In 1944, almost 90 per cent of the total land area of Australia was put to very little use. Those huge areas of land, mainly arid, barren and useless, needed water security.

The question we have to ask ourselves is, are we ready to carry out projects like that in Australia?

Ion Idriess, one of the great Australian writers of the 20th Century, used the slogan ‘Water is Life’ in a number of his books.

In Luscombe’s plan, an inland sea would be created and connected to the Great Southern Ocean by a canal from the head of the

Spencer Gulf via Lake Torrens. The canal would be up to half a mile wide with a depth of around 25 feet! The bed of Lake Torrens might be excavated, and locks and pumping stations would be required in order to provide a shipping passage similar to the Panama Canal.

Luscombe, of course, is writing at a time when the greatest civil engineering feats the world had seen were considered to be the Panama and Suez Canals.

He must have been conscious of the Hoover Dam, draining approximately 1,000 square miles across seven states and capturing up to 740 billion cubic feet of water from the Colorado River each year.

When you consider the fact that the Hoover was built in around four to five years, with the primitive equipment and methods of the time, Luscombe’s plan, or something like it, seems absolutely achievable.

However, whether the drought proofing of the country, or large sections of it, can be achieved with an inland sea is questionable in today’s world with our 70 years of additional knowledge.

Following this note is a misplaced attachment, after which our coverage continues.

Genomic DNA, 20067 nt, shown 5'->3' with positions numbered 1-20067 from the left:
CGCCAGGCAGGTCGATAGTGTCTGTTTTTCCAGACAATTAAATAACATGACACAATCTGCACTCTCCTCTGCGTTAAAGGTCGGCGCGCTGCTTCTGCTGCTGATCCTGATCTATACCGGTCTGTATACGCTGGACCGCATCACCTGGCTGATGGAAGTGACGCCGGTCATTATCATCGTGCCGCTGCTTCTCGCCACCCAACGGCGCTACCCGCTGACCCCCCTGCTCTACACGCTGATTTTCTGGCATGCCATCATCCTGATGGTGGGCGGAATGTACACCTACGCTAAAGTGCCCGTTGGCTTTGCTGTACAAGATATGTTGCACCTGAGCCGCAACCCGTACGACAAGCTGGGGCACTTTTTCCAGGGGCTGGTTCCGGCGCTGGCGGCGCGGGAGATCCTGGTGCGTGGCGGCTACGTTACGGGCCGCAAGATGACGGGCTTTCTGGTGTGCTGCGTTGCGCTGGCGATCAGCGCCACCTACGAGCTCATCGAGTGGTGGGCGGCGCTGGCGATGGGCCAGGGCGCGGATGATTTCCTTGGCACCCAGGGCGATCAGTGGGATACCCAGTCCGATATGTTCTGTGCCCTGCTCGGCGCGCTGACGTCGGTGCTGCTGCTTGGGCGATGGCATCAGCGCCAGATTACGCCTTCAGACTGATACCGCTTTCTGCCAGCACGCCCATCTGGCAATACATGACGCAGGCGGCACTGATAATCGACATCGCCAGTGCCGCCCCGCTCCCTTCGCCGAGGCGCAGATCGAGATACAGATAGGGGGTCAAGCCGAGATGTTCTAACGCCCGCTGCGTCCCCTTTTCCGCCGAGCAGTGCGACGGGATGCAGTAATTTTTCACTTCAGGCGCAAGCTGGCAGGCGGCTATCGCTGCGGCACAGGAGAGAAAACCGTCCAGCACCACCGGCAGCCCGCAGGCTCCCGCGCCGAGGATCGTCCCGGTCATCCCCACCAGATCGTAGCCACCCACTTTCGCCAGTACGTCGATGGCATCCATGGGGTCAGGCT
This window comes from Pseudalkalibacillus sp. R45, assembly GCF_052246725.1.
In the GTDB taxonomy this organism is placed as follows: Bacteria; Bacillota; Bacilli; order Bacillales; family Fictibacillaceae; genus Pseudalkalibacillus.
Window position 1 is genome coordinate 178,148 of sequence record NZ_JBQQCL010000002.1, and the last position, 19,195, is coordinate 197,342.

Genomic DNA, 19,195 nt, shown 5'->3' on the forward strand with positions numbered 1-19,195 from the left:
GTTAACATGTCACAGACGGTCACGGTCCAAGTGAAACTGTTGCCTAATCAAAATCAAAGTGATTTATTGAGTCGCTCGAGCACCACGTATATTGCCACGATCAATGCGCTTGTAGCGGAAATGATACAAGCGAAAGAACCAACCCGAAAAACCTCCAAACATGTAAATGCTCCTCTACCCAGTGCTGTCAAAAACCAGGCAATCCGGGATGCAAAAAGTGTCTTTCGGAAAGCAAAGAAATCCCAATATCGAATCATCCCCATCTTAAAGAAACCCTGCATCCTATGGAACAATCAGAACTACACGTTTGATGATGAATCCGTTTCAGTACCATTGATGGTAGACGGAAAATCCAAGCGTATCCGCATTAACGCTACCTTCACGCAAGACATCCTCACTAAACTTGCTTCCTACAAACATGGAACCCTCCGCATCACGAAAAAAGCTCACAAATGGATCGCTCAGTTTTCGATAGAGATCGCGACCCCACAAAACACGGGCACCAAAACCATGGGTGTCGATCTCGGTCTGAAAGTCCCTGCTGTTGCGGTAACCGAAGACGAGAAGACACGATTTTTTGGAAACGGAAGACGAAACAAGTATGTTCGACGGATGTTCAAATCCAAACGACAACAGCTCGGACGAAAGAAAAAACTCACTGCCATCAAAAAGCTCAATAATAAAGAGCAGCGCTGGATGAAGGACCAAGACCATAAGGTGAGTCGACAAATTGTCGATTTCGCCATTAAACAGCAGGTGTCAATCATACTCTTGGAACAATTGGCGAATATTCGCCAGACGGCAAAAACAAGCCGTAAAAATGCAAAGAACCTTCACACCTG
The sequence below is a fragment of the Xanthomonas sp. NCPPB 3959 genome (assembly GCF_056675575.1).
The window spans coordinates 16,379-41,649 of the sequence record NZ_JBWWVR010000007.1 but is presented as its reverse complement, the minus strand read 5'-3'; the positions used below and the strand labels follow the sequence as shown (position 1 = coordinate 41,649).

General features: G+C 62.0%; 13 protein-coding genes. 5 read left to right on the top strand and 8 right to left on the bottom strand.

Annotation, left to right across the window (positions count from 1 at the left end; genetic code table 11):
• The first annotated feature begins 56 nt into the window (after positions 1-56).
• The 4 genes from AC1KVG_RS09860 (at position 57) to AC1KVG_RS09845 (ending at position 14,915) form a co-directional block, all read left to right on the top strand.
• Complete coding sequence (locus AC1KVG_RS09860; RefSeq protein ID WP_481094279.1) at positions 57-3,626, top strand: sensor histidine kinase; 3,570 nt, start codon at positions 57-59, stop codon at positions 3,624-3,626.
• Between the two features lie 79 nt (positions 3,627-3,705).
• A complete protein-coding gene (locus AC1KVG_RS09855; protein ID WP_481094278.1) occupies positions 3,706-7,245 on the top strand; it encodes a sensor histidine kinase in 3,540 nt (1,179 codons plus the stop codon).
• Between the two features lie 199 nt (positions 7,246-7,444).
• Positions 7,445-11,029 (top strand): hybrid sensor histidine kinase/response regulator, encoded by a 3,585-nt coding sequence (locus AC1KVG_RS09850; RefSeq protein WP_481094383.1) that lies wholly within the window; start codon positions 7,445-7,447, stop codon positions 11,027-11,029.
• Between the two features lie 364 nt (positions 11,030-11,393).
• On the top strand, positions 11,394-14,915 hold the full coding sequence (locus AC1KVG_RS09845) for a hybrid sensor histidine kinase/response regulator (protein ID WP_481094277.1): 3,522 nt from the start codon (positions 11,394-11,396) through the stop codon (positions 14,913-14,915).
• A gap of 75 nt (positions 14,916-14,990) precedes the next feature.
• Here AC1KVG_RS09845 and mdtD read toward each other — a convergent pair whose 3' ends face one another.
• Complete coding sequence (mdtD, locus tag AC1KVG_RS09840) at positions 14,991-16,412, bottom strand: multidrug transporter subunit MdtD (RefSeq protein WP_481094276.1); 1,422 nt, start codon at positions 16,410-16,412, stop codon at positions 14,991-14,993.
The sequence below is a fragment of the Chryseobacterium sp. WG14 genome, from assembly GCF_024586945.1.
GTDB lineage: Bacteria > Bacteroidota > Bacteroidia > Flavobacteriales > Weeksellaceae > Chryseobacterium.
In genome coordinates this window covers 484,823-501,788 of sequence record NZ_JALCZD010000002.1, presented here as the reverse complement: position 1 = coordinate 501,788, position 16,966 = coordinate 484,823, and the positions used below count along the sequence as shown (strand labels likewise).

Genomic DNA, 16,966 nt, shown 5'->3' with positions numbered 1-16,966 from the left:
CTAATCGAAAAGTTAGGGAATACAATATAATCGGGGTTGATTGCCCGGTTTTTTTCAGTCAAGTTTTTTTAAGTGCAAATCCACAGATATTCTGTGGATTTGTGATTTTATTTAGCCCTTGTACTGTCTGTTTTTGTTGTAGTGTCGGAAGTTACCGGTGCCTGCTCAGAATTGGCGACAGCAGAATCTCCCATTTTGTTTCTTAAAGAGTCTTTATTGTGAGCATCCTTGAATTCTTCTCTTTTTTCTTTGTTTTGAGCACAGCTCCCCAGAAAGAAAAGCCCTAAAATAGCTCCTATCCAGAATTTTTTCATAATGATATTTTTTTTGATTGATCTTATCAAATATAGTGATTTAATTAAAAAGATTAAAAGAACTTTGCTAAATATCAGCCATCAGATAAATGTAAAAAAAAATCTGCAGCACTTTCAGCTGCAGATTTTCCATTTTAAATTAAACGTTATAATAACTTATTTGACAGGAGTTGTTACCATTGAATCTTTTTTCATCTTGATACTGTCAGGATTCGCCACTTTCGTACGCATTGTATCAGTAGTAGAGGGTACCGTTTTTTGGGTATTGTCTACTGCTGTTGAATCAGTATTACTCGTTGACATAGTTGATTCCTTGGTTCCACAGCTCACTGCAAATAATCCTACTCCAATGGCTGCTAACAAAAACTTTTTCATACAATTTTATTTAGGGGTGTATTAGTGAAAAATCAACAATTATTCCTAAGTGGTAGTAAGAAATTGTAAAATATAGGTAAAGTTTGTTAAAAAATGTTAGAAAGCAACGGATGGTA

What is beyond dispute is the fact that water storage and water security are essential for the progress of our agricultural industries and to foster population growth in the years to come.

Why bother?

In a world where Australians appear to enjoy higher wages than just about anybody else on the planet, we are sitting on the biggest piece of unused real estate in the world.

It is also possibly the greatest opportunity to provide food resources for a growing world population. It seems there’s plenty of good reasons to provide farms and cities with water security.

From a political perspective, governments of either persuasion are and will be faced with financial challenges that must be addressed.

The country clearly can’t rely purely on commodity prices to maintain our lifestyle, create employment or sustain our welfare programs. In other words, something has got to give.

Imagine a drought proof Australia where we brought life back to country towns, provided farmers with water security, built processing plants to value add raw product, and at the same time, provide the Greens with an environmental wonderland.